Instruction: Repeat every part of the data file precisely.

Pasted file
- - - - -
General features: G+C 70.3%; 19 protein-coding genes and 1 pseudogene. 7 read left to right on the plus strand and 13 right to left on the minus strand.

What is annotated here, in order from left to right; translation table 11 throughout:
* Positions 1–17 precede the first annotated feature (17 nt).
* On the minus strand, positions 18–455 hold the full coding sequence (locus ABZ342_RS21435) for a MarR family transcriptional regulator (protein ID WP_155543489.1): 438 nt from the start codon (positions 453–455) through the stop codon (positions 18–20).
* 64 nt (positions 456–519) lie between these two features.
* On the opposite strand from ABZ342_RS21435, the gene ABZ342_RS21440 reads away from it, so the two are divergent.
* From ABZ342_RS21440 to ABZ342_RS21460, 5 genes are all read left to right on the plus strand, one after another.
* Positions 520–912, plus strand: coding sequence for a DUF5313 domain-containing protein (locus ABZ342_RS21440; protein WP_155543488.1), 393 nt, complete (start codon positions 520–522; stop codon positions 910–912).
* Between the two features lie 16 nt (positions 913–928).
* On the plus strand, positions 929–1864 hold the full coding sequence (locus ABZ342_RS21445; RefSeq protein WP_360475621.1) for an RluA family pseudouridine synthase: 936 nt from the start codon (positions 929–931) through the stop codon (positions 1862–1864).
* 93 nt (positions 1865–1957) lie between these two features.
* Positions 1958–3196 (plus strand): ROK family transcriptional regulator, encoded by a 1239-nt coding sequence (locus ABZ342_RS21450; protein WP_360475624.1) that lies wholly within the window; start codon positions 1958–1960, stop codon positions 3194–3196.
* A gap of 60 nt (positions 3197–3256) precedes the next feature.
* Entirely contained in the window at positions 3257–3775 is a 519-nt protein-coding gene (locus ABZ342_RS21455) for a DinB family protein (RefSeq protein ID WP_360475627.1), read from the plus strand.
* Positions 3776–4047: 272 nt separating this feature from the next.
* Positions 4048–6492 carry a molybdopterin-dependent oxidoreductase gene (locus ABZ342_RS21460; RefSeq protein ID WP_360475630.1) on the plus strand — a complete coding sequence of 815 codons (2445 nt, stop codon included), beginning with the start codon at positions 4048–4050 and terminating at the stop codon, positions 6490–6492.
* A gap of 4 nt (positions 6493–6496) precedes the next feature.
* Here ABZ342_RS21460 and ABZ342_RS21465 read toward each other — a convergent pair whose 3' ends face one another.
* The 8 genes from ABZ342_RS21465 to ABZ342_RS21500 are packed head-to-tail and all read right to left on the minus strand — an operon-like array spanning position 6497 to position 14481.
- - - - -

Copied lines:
General features: G+C 70.3%; 19 protein-coding genes and 1 pseudogene. 7 read left to right on the plus strand and 13 right to left on the minus strand.

What is annotated here, in order from left to right; translation table 11 throughout:
* Positions 1–17 precede the first annotated feature (17 nt).
* On the minus strand, positions 18–455 hold the full coding sequence (locus ABZ342_RS21435) for a MarR family transcriptional regulator (protein ID WP_155543489.1): 438 nt from the start codon (positions 453–455) through the stop codon (positions 18–20).
* 64 nt (positions 456–519) lie between these two features.
* On the opposite strand from ABZ342_RS21435, the gene ABZ342_RS21440 reads away from it, so the two are divergent.
* From ABZ342_RS21440 to ABZ342_RS21460, 5 genes are all read left to right on the plus strand, one after another.
* Positions 520–912, plus strand: coding sequence for a DUF5313 domain-containing protein (locus ABZ342_RS21440; protein WP_155543488.1), 393 nt, complete (start codon positions 520–522; stop codon positions 910–912).
* Between the two features lie 16 nt (positions 913–928).
* On the plus strand, positions 929–1864 hold the full coding sequence (locus ABZ342_RS21445; RefSeq protein WP_360475621.1) for an RluA family pseudouridine synthase: 936 nt from the start codon (positions 929–931) through the stop codon (positions 1862–1864).
* 93 nt (positions 1865–1957) lie between these two features.
* Positions 1958–3196 (plus strand): ROK family transcriptional regulator, encoded by a 1239-nt coding sequence (locus ABZ342_RS21450; protein WP_360475624.1) that lies wholly within the window; start codon positions 1958–1960, stop codon positions 3194–3196.
* A gap of 60 nt (positions 3197–3256) precedes the next feature.
* Entirely contained in the window at positions 3257–3775 is a 519-nt protein-coding gene (locus ABZ342_RS21455) for a DinB family protein (RefSeq protein ID WP_360475627.1), read from the plus strand.
* Positions 3776–4047: 272 nt separating this feature from the next.
* Positions 4048–6492 carry a molybdopterin-dependent oxidoreductase gene (locus ABZ342_RS21460; RefSeq protein ID WP_360475630.1) on the plus strand — a complete coding sequence of 815 codons (2445 nt, stop codon included), beginning with the start codon at positions 4048–4050 and terminating at the stop codon, positions 6490–6492.
* A gap of 4 nt (positions 6493–6496) precedes the next feature.
* Here ABZ342_RS21460 and ABZ342_RS21465 read toward each other — a convergent pair whose 3' ends face one another.
* The 8 genes from ABZ342_RS21465 to ABZ342_RS21500 are packed head-to-tail and all read right to left on the minus strand — an operon-like array spanning position 6497 to position 14481.